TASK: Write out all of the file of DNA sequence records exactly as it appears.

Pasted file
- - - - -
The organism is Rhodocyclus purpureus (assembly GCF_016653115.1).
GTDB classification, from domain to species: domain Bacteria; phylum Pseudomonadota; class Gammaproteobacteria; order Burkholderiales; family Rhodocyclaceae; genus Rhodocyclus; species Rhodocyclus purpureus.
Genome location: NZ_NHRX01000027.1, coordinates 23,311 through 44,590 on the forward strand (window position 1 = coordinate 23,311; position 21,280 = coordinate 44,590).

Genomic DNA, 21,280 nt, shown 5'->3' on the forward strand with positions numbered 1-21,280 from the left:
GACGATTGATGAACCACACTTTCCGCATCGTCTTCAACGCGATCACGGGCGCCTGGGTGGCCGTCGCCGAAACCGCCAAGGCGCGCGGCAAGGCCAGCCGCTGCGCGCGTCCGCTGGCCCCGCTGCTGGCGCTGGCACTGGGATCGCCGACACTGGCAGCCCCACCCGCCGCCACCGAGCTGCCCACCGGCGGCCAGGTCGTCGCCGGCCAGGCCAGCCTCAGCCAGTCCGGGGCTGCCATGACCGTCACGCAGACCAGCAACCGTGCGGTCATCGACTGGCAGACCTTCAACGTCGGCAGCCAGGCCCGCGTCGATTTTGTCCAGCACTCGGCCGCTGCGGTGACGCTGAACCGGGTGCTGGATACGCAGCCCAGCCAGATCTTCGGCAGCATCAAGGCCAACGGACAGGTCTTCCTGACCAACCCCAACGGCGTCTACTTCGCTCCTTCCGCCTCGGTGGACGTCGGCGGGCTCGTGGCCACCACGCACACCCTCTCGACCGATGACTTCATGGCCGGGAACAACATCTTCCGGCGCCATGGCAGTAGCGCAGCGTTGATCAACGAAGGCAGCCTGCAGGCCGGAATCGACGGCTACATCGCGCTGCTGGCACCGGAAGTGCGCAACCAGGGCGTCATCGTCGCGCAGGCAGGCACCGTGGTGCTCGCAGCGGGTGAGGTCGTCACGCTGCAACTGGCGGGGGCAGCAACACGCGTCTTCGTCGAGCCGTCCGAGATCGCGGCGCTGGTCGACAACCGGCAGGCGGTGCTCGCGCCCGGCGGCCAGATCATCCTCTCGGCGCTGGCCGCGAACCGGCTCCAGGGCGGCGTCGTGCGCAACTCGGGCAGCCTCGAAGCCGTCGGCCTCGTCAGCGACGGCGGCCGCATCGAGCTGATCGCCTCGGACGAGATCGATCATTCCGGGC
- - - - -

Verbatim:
The organism is Rhodocyclus purpureus (assembly GCF_016653115.1).
GTDB classification, from domain to species: domain Bacteria; phylum Pseudomonadota; class Gammaproteobacteria; order Burkholderiales; family Rhodocyclaceae; genus Rhodocyclus; species Rhodocyclus purpureus.
Genome location: NZ_NHRX01000027.1, coordinates 23,311 through 44,590 on the forward strand (window position 1 = coordinate 23,311; position 21,280 = coordinate 44,590).

Genomic DNA, 21,280 nt, shown 5'->3' on the forward strand with positions numbered 1-21,280 from the left:
GACGATTGATGAACCACACTTTCCGCATCGTCTTCAACGCGATCACGGGCGCCTGGGTGGCCGTCGCCGAAACCGCCAAGGCGCGCGGCAAGGCCAGCCGCTGCGCGCGTCCGCTGGCCCCGCTGCTGGCGCTGGCACTGGGATCGCCGACACTGGCAGCCCCACCCGCCGCCACCGAGCTGCCCACCGGCGGCCAGGTCGTCGCCGGCCAGGCCAGCCTCAGCCAGTCCGGGGCTGCCATGACCGTCACGCAGACCAGCAACCGTGCGGTCATCGACTGGCAGACCTTCAACGTCGGCAGCCAGGCCCGCGTCGATTTTGTCCAGCACTCGGCCGCTGCGGTGACGCTGAACCGGGTGCTGGATACGCAGCCCAGCCAGATCTTCGGCAGCATCAAGGCCAACGGACAGGTCTTCCTGACCAACCCCAACGGCGTCTACTTCGCTCCTTCCGCCTCGGTGGACGTCGGCGGGCTCGTGGCCACCACGCACACCCTCTCGACCGATGACTTCATGGCCGGGAACAACATCTTCCGGCGCCATGGCAGTAGCGCAGCGTTGATCAACGAAGGCAGCCTGCAGGCCGGAATCGACGGCTACATCGCGCTGCTGGCACCGGAAGTGCGCAACCAGGGCGTCATCGTCGCGCAGGCAGGCACCGTGGTGCTCGCAGCGGGTGAGGTCGTCACGCTGCAACTGGCGGGGGCAGCAACACGCGTCTTCGTCGAGCCGTCCGAGATCGCGGCGCTGGTCGACAACCGGCAGGCGGTGCTCGCGCCCGGCGGCCAGATCATCCTCTCGGCGCTGGCCGCGAACCGGCTCCAGGGCGGCGTCGTGCGCAACTCGGGCAGCCTCGAAGCCGTCGGCCTCGTCAGCGACGGCGGCCGCATCGAGCTGATCGCCTCGGACGAGATCGATCATTCCGGGC